After eight years, more than eight drafts, thousands of hours of my life, and three computers later, I have finally finished the manuscript for Evermore: Call of the Nocturne. My god, that took far longer than I ever expected it to. When I started back in 2004 (and this is not considering pre-production planning), I thought that it might take me three or four years. When I finished the first draft by 2007 or 2008, I thought I was nearly done. When I started this blog in 2010, my goal was to publish it that year. Obviously, that was not to be.
That said, the time was not wasted. During that four-year period, I had two professional edits done on my text. A developmental edit by Erin Stropes and a line edit by Amelia Bennett. The suggestions made by those two led to immense improvements in the manuscript. I owe them both a debt of gratitude for their contributions. E:COTN is a much better novel now then it was before their help. Still, it was four years!
Having reached the end of the road, I admit that my feelings are a little bittersweet. On one hand, I feel relief for having finally completed it. One the other hand, I feel a little bit lost. Completing this novel has been one of the driving forces of my life and now that it’s over, I feel like I’ve lost a little bit of the purpose of my life. I have been thinking about this novel constantly for the last eight years, thinking up new plot elements, developing characters, and filling holes and inconsistencies. Now that’s it’s done, I no longer have to obsess about it. I’m also somewhat overwhelmed but the length of time I’ve been working on it. I’ve been working on E:COTN for about a quarter of my life. With its completion, a significant chapter of my life has closed. It will be a time in my life that I will always miss.
In an ironic twist, I started to watch Martin Scorcese’s The Aviator to relax after completing the novel. At the beginning, the protagonist Howard Hughes four years and almost every cent who had on a movie called “Hell’s Angels”. His level of obsession with the project was absurd. He bought or loaned every plan he could find, used no fewer than 26 cameras, and then reshot the film twice: once because he wanted to get clouds into the shots and a second time because he wanted to add sound! It was insane and yet, while I watched, I understood completely. When you commit so much of your life to a project, it can be really difficult to let go. You want to make it perfect, but perfect is impossible. At some point you have to let it go, warts and all.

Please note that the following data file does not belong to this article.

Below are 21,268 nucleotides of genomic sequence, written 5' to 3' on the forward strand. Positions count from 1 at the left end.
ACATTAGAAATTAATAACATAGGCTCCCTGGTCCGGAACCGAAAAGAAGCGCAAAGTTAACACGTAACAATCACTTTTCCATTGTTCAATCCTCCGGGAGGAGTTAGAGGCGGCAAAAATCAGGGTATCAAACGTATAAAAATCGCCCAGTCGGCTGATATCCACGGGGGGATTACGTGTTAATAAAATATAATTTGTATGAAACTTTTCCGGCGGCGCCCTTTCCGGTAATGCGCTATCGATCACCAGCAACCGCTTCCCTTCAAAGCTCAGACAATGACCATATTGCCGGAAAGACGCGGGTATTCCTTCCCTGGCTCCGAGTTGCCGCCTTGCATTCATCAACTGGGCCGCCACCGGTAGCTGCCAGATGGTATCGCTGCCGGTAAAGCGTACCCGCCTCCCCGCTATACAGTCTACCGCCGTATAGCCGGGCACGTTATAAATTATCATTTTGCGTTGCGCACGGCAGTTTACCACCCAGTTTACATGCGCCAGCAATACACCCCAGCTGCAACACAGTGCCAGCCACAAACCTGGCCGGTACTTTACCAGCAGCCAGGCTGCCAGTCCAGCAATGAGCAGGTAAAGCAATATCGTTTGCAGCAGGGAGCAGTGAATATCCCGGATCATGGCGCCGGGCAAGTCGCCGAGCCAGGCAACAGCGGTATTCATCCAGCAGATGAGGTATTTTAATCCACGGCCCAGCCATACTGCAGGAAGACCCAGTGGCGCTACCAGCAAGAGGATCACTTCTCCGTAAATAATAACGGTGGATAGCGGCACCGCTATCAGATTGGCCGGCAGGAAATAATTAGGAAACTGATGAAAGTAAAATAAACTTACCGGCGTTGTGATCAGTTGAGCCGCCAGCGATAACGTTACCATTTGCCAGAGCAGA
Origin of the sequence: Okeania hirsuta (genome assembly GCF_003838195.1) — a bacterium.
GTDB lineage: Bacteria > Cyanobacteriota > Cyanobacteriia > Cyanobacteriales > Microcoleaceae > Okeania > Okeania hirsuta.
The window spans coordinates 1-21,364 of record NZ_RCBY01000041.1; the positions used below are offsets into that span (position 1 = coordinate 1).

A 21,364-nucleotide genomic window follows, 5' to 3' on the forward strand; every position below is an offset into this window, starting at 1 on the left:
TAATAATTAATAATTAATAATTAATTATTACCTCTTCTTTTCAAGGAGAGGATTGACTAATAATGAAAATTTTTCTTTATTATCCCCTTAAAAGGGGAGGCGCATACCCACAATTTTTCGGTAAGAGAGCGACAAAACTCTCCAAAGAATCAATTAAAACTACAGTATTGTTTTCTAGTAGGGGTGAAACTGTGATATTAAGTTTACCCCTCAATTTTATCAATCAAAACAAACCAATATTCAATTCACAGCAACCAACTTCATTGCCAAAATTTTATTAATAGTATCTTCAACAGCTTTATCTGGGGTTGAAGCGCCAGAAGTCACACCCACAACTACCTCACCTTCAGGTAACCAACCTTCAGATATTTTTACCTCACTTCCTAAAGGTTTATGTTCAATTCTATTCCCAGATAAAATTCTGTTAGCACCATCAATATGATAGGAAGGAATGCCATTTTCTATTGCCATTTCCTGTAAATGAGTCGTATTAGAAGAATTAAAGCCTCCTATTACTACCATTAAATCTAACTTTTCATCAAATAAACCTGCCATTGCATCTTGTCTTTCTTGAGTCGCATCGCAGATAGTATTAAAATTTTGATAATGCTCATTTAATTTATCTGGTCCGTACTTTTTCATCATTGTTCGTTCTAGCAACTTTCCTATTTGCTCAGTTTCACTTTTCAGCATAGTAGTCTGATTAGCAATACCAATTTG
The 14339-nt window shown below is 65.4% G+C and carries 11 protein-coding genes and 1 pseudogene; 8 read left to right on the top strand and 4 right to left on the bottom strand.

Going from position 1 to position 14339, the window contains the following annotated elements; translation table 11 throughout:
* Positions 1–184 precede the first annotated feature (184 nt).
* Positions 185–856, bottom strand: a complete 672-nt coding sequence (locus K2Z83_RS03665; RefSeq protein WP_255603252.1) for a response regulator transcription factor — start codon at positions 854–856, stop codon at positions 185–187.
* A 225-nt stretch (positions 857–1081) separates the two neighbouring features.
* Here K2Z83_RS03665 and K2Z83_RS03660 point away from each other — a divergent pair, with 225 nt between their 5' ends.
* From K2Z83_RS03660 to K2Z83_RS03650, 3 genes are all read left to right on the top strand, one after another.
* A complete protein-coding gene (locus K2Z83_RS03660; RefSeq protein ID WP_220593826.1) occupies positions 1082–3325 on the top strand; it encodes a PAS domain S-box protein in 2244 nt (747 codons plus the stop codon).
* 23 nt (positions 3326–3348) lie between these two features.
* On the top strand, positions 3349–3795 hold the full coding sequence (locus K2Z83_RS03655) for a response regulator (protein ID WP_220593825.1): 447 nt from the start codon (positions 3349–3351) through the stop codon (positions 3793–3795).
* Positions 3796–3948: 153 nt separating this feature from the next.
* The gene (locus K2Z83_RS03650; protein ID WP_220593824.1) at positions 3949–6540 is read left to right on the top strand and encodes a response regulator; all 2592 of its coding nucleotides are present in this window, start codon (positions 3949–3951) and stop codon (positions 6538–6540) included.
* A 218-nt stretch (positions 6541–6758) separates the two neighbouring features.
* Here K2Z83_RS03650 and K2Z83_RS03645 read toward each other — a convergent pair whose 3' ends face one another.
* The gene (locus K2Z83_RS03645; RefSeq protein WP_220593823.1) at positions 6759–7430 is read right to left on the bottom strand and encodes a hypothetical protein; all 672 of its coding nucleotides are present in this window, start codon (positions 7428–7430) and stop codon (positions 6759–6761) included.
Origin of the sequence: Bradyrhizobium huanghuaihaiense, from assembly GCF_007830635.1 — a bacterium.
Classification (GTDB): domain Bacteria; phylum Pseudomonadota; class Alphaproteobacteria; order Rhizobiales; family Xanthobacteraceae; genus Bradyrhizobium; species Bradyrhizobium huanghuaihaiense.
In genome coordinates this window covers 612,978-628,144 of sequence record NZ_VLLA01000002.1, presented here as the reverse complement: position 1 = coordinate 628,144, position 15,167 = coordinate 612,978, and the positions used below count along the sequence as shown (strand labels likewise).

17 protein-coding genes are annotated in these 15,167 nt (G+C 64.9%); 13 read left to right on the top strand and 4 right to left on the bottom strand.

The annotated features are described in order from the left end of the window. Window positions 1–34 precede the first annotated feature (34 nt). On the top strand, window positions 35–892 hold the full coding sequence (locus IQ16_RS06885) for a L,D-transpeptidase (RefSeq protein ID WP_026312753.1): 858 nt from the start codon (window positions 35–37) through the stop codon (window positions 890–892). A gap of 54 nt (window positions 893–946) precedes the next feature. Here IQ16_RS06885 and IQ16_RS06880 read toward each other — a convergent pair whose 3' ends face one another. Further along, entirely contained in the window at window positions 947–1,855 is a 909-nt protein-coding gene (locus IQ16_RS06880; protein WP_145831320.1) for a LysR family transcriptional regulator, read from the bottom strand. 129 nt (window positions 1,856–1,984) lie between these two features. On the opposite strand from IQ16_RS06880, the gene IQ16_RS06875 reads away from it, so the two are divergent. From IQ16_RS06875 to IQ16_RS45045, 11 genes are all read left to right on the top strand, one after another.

Howard Hughes couldn’t let it go and I’ve difficulty letting go of Evermore. As I came closer and closer to the end, I became more reluctant to finish. I was always finding something that needed to be improved or worked on. But at some point, I came to the conclusion that the novel was about as good as I could ever make. It was time to let it go. I had fixed all the plot holes I could find, I addressed every concern raised by my editors, it was done.
There’s still more work to do, of course. I still have to get the cover art drawn and arranged, I have to register the copyright and buy an ISBN. I’ll need to prepare the epub file, test it and upload it to iBookstore and the Kindle store. I’ll probably give the manuscript one more read to be sure but the bulk of the work is done.
I’ll also have more time to write on my blog. I’ve been so busy trying to finish E:COTN that I’ve neglected my blog at a very exciting time for self-publishing. We have new services arising, more direct access to iBookstore and an exciting new tool called iBooks Author that I’m dying to play with. I’ll keep all of you posted on all of these developments and keep you appraised of E:COTN’s release date as we approach.
Thank you again for your patience. I hope that when it is finally published, you will enjoy reading Evermore: Call of the Nocturne as I did writing it.